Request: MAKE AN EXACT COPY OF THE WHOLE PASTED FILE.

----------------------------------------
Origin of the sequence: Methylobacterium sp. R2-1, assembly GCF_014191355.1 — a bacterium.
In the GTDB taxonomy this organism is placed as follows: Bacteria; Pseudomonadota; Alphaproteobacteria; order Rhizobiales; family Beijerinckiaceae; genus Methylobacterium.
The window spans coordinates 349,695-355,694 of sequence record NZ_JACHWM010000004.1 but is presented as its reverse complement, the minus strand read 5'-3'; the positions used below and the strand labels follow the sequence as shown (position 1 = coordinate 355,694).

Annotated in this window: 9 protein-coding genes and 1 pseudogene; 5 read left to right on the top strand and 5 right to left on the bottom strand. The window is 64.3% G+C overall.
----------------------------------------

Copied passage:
Origin of the sequence: Methylobacterium sp. R2-1, assembly GCF_014191355.1 — a bacterium.
In the GTDB taxonomy this organism is placed as follows: Bacteria; Pseudomonadota; Alphaproteobacteria; order Rhizobiales; family Beijerinckiaceae; genus Methylobacterium.
The window spans coordinates 349,695-355,694 of sequence record NZ_JACHWM010000004.1 but is presented as its reverse complement, the minus strand read 5'-3'; the positions used below and the strand labels follow the sequence as shown (position 1 = coordinate 355,694).

Annotated in this window: 9 protein-coding genes and 1 pseudogene; 5 read left to right on the top strand and 5 right to left on the bottom strand. The window is 64.3% G+C overall.